Monday, June 17, 2019

Water. In America, water is something that is taken for granted, but not here in El Salvador. Today, after squeezing 25 people into back of the Pastoral House’s Kia truck, we journeyed to Caserio Cerna’s water source.

“Duck.” “Clear” “Duck.” “Clear.” This was the sound 23 people heard as Alex and Phil, our coxswains in the front of the truck, announced the presence of low-hanging branches and other whip-like foliage. After a jostling 45-minute drive, we finally stopped, dismounted, and began a 10-minute hike to the source. Once there, we discovered a pipe with a small trickle of water and learned that in the dry season, a family member will walk 1½ hours to the source, fill two jars with water, and walk 2 hours back. Barbara’s comment, “when I want a drink of water, I just walk into my kitchen,” encapsulated all our thoughts.

The only drinking water source for the Cerna Community that basically serves about 300 people. It was about an hour and half walk from Cerna to get here.

Our return journey was a bit calmer as some of the community members had used their ever-present machetes to hack away some of the overgrowth. After a delicious lunch prepared by our Pastoral Team in the elementary classroom (complete with grape Fanta), we ventured across the rutted, dirt road to view a farmer’s field.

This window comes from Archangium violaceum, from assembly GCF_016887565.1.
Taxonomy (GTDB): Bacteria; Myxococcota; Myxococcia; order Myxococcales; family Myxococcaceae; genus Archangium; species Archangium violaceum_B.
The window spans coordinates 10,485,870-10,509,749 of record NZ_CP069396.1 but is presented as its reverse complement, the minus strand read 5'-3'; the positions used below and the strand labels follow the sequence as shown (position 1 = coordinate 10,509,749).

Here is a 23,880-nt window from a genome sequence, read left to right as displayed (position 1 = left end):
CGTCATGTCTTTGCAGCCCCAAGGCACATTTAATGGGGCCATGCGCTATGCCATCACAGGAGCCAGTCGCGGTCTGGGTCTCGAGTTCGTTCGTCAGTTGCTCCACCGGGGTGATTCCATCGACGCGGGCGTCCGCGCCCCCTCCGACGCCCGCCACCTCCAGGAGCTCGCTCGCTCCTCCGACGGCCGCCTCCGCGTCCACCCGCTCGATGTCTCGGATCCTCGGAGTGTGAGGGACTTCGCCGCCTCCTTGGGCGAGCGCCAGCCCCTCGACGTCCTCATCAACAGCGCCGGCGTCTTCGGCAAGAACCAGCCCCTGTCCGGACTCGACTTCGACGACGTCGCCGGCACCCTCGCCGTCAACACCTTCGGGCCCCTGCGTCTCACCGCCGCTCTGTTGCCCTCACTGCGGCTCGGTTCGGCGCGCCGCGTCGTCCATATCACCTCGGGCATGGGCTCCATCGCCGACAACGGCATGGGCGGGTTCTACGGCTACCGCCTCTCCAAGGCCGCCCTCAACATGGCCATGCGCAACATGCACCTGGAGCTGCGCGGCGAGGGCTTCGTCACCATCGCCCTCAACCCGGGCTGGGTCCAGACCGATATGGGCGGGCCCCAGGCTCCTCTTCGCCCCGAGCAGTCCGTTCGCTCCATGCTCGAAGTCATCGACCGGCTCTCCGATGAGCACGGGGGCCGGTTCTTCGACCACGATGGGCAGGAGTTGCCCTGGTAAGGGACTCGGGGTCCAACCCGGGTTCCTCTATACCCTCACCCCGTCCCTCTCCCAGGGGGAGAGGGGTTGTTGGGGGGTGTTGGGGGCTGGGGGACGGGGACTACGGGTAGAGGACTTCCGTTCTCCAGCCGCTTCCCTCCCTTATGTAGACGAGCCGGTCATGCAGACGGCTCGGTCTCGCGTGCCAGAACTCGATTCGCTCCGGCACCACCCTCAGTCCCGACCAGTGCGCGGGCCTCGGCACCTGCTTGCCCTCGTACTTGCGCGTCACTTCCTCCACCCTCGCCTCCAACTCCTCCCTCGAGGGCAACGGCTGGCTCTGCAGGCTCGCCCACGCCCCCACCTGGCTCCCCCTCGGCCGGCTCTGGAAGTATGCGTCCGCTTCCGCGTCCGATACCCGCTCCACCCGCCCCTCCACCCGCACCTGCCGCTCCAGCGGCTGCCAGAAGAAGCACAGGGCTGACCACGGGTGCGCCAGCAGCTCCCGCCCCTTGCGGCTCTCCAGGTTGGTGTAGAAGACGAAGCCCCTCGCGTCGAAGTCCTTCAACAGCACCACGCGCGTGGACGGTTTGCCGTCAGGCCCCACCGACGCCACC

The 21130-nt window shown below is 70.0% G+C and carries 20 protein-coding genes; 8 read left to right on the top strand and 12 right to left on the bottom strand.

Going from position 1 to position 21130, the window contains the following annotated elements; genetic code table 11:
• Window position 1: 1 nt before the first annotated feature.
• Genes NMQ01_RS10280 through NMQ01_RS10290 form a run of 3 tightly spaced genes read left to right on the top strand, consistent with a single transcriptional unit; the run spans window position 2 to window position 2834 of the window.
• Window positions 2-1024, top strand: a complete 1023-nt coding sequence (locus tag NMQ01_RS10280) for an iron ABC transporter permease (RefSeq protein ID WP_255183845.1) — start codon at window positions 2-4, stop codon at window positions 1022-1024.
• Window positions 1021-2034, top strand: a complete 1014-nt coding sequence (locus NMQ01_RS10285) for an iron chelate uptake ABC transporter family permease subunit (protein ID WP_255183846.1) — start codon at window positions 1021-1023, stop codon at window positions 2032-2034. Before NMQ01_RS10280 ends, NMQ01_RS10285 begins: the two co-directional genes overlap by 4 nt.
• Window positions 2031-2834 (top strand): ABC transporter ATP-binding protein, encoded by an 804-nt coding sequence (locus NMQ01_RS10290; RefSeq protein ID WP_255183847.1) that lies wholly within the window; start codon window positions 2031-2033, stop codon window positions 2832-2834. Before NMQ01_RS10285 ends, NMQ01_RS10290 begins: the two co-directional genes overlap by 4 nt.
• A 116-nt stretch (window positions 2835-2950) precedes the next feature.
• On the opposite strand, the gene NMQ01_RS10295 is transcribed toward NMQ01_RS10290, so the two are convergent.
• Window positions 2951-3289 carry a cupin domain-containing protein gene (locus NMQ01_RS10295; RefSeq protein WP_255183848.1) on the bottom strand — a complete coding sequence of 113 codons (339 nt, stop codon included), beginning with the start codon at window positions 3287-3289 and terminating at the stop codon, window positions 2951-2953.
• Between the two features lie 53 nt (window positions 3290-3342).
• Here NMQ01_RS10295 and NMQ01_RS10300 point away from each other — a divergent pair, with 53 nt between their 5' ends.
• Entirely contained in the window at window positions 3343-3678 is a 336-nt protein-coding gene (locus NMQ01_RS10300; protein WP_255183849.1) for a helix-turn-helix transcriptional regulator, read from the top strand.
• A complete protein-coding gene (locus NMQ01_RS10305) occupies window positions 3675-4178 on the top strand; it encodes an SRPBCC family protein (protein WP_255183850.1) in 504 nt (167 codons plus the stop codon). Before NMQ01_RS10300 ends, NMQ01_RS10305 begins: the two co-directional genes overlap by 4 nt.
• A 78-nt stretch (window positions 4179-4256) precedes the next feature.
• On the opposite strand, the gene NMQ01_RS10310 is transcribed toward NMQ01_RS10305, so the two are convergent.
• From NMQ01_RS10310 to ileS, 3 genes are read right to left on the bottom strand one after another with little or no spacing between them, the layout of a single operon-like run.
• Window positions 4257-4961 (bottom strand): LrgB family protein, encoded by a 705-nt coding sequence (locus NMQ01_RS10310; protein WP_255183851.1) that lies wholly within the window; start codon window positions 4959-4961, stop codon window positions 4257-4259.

Farming is different in El Salvador, and for the past two days as we’ve been taking our food and medicine packets door-to-door, we’ve been updating the Directiva’s census with correct family names, ages, and farm information. We’ve learned that a section of land here is called a manzana, which is 1.6 acres. We’ve also learned that it costs approximately $300 per manzana to plant a crop. This includes the seed (some of which is provided by the government), insecticide, herbicide, rent, and fertilizer. The primary crops are corn and red beans.

Raising a crop is done by hand on the steep slopes of former volcanoes. To plant, the farmer uses a spear-like tool that is thrust into the ground and twisted. He then drops two, chemically-treated, kernels of corn into the hole and waits for rain.

The effects of climate change on the crops of this subsistence farmer.

To reach the farmer’s field, we inched our way, single file, down an almost-vertical slope to the cornfield where we discovered fairly healthy, 5 foot, corn that was tasseling. However, as we traversed up the hillside to another field, we discovered what Ceferino, a young farmer, referred to as “triste maize” or “sad corn.” This corn was only about a foot high, yellow, and sickly. Next to this field (about the size of a small Des Moines backyard) was an even sadder bean field. The tiny bean plants were riddled with holes and the tiny leaves were curling from lack of moisture. Ceferino said that even with a decent rain, half the yield in this field was gone; without rain in the next few days, the entire field will be lost.

In Iowa, yields are obviously important to farmers, but not for the same reason as in El Salvador. Here, yields feed families. Without rain, there is no crop, and without a crop, there is no food.

Water. A life-giving force. Please pray for rain for our brothers and sisters in El Salvador.

By Eden Pearson